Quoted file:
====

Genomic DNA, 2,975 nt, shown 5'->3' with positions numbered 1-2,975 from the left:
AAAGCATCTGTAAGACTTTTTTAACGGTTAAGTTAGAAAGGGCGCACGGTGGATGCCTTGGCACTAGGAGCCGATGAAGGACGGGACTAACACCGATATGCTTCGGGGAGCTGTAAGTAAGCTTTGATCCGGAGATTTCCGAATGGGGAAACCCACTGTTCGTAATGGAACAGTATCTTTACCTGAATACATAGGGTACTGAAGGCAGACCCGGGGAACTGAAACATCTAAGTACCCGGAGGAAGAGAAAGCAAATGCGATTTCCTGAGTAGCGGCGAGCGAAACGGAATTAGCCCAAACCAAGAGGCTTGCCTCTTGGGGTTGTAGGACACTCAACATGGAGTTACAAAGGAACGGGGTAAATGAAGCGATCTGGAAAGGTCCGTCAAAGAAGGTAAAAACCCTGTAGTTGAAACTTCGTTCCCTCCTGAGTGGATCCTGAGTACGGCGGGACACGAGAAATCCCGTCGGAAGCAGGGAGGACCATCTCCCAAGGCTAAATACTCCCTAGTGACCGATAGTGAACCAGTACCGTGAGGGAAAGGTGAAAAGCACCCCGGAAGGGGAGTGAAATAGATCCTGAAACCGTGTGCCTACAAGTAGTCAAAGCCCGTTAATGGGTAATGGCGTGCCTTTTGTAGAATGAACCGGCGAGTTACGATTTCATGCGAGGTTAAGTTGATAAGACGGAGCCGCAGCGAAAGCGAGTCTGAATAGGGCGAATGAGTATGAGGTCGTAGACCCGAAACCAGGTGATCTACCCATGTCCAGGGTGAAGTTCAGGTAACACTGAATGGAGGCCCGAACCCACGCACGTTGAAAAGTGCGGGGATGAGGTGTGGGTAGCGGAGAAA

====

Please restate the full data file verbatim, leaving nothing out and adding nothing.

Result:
Genomic DNA, 2,975 nt, shown 5'->3' with positions numbered 1-2,975 from the left:
AAAGCATCTGTAAGACTTTTTTAACGGTTAAGTTAGAAAGGGCGCACGGTGGATGCCTTGGCACTAGGAGCCGATGAAGGACGGGACTAACACCGATATGCTTCGGGGAGCTGTAAGTAAGCTTTGATCCGGAGATTTCCGAATGGGGAAACCCACTGTTCGTAATGGAACAGTATCTTTACCTGAATACATAGGGTACTGAAGGCAGACCCGGGGAACTGAAACATCTAAGTACCCGGAGGAAGAGAAAGCAAATGCGATTTCCTGAGTAGCGGCGAGCGAAACGGAATTAGCCCAAACCAAGAGGCTTGCCTCTTGGGGTTGTAGGACACTCAACATGGAGTTACAAAGGAACGGGGTAAATGAAGCGATCTGGAAAGGTCCGTCAAAGAAGGTAAAAACCCTGTAGTTGAAACTTCGTTCCCTCCTGAGTGGATCCTGAGTACGGCGGGACACGAGAAATCCCGTCGGAAGCAGGGAGGACCATCTCCCAAGGCTAAATACTCCCTAGTGACCGATAGTGAACCAGTACCGTGAGGGAAAGGTGAAAAGCACCCCGGAAGGGGAGTGAAATAGATCCTGAAACCGTGTGCCTACAAGTAGTCAAAGCCCGTTAATGGGTAATGGCGTGCCTTTTGTAGAATGAACCGGCGAGTTACGATTTCATGCGAGGTTAAGTTGATAAGACGGAGCCGCAGCGAAAGCGAGTCTGAATAGGGCGAATGAGTATGAGGTCGTAGACCCGAAACCAGGTGATCTACCCATGTCCAGGGTGAAGTTCAGGTAACACTGAATGGAGGCCCGAACCCACGCACGTTGAAAAGTGCGGGGATGAGGTGTGGGTAGCGGAGAAA